The handicapping authority within GB&I has asked committees to refrain from putting the burden on players during competitions. Steve Carroll reports

WHS chiefs in GB&I have advised club committees not to use a Local Rule that makes golfers responsible for showing handicaps on their scorecards.

Until the start of this year, it was down to players in stroke play to ensure their marks were on their cards, but that was changed in the 2023 Rules of Golf update – with the onus now falling upon committees.

It means a player can no longer be disqualified if they fail to record their handicap but clubs can use Model Local Rule L-2 to shift the obligation back onto entrants.

That Local Rule guidance acknowledged that, in some circumstances “it can be difficult for the Committee to calculate players’ handicaps” – citing those that don’t have computers to help with administration or where they “don’t have access to a database of player handicaps”.

But with the main UK competition season set to get under way in the next few weeks, CONGU, who hold the licence for the World Handicap System in GB&I, have given their view.

In an update to guidance on the WHS Rules of Handicapping for England, Wales, and Ireland, they said their “recommendation is NOT to implement such a Local Rule”.

Where clubs decide to ignore that recommendation, and bring in the Local Rule regardless, CONGU chiefs have advised that to avoid disqualification a player must put their Course Handicap on the scorecard.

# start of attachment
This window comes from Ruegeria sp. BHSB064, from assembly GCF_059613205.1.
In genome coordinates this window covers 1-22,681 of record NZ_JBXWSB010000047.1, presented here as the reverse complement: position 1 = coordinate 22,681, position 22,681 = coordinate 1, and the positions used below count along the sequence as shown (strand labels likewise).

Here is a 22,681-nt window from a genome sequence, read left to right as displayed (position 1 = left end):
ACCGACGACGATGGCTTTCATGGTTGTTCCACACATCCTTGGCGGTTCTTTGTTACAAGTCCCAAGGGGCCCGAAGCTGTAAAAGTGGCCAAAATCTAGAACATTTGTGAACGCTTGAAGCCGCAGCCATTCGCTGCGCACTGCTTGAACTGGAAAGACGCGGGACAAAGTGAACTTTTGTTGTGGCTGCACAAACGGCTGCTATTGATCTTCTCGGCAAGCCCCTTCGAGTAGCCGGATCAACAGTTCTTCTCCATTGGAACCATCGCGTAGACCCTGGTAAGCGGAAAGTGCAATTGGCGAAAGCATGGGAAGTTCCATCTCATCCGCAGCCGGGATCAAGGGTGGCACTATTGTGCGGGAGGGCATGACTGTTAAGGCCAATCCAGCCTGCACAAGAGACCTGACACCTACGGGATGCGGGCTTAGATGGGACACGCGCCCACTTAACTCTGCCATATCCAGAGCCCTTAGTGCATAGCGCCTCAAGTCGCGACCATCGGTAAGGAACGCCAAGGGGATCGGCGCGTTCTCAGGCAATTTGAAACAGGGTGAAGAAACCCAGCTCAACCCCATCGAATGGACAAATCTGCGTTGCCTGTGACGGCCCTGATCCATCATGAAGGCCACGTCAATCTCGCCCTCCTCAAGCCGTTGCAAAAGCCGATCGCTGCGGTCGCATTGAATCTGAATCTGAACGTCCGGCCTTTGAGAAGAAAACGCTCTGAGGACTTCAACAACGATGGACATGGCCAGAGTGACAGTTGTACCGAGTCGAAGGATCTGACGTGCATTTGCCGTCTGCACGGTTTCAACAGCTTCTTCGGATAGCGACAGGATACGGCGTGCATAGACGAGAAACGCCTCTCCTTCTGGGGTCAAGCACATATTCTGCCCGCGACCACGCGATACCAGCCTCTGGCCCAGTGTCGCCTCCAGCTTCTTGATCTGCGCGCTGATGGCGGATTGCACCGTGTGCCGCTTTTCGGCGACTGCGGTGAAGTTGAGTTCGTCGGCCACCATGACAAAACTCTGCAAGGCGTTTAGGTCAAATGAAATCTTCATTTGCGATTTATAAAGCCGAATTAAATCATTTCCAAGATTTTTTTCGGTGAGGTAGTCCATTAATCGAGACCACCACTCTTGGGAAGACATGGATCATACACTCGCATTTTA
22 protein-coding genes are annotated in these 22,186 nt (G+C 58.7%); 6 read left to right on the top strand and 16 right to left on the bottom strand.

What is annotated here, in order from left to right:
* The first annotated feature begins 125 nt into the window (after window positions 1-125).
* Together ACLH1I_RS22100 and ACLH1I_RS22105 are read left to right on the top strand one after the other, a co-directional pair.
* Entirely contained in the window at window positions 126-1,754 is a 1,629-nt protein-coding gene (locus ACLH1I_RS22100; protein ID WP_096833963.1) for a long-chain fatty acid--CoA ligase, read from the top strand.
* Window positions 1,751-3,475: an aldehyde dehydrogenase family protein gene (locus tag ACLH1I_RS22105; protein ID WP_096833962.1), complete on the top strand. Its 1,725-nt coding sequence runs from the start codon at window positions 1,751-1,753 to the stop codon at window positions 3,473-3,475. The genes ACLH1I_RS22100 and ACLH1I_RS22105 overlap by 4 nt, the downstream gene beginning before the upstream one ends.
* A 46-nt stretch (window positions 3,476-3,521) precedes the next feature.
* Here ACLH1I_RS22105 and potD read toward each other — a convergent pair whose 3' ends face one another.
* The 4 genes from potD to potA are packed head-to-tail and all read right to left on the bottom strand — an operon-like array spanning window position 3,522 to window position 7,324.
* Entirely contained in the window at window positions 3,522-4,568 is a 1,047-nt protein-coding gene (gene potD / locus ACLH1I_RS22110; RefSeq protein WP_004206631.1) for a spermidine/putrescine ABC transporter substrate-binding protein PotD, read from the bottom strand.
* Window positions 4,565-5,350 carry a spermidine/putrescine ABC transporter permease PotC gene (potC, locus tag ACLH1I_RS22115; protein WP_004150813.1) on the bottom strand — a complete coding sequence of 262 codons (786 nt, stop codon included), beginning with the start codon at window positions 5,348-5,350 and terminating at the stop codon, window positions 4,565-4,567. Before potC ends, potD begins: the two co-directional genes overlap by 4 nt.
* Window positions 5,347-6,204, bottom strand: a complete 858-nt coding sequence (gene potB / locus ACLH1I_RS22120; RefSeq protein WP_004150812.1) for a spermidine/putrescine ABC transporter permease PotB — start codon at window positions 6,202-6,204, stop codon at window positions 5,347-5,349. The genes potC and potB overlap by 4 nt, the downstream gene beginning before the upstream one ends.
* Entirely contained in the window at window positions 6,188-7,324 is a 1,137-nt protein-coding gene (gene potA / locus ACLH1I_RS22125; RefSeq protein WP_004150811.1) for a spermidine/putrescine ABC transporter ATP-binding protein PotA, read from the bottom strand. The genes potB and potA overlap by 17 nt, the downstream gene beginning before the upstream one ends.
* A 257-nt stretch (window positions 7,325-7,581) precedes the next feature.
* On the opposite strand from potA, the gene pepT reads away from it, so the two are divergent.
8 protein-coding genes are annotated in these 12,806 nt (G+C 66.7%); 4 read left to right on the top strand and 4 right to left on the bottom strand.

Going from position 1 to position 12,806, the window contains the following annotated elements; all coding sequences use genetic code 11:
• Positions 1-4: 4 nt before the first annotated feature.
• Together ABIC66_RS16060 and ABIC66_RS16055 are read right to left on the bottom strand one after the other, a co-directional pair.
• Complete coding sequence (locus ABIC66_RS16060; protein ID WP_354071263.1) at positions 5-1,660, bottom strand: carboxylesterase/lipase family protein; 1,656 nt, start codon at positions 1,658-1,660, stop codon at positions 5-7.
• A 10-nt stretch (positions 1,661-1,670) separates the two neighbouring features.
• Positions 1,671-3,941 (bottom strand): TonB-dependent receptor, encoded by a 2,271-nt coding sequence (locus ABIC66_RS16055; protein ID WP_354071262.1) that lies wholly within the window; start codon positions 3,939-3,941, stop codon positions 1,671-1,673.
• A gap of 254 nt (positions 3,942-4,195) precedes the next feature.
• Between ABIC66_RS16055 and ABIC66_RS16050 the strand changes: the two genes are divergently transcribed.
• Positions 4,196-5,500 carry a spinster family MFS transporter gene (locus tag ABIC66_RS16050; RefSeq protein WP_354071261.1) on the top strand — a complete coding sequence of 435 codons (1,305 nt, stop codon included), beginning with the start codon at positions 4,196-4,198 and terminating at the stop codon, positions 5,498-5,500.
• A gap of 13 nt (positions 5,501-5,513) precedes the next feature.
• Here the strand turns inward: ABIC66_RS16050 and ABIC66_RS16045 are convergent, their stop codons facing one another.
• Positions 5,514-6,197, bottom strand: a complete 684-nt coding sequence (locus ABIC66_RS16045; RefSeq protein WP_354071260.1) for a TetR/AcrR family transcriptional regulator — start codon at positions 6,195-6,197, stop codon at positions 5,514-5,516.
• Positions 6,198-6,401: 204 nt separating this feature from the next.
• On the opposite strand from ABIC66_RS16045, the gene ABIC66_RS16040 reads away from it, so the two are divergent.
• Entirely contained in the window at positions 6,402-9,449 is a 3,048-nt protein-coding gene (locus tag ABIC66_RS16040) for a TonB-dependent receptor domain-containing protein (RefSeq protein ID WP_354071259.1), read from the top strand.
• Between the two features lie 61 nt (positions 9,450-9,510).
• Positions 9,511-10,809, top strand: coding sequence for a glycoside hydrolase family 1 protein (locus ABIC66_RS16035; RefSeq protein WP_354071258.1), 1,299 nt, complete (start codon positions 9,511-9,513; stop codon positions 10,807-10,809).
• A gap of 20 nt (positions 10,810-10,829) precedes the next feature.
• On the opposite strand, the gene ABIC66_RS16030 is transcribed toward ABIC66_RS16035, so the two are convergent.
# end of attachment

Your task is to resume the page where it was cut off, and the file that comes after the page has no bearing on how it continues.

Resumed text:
That’s the number that reveals how many strokes a golfer would get, from a handicap perspective, for both competition and general play scores. In Ireland, recording the Handicap Index is a requirement.

CONGU say it’s the committee’s duty to apply the handicap allowance for any stroke play competition but that, in practice, this will be done by software.

What do you think of these golf scorecard rules? Should club committees follow CONGU’s recommendation or should players be responsible for ensuring their handicaps are shown on their scorecards? Tweet me and let me know.

Steve Carroll

A journalist for 23 years, Steve has been immersed in club golf for almost as long. A former captain and committee member, he has passed the Level 3 Rules of Golf exam with distinction having attended the national Tournament Administrators and Referee's Seminar. He has officiated at a host of high-profile tournaments, including Open Regional Qualifying and the PGA Fourball Championship. A member of NCG's Top 100s panel, Steve has a particular love of links golf and is frantically trying to restore his single-figure handicap.

Handicap: 10.9

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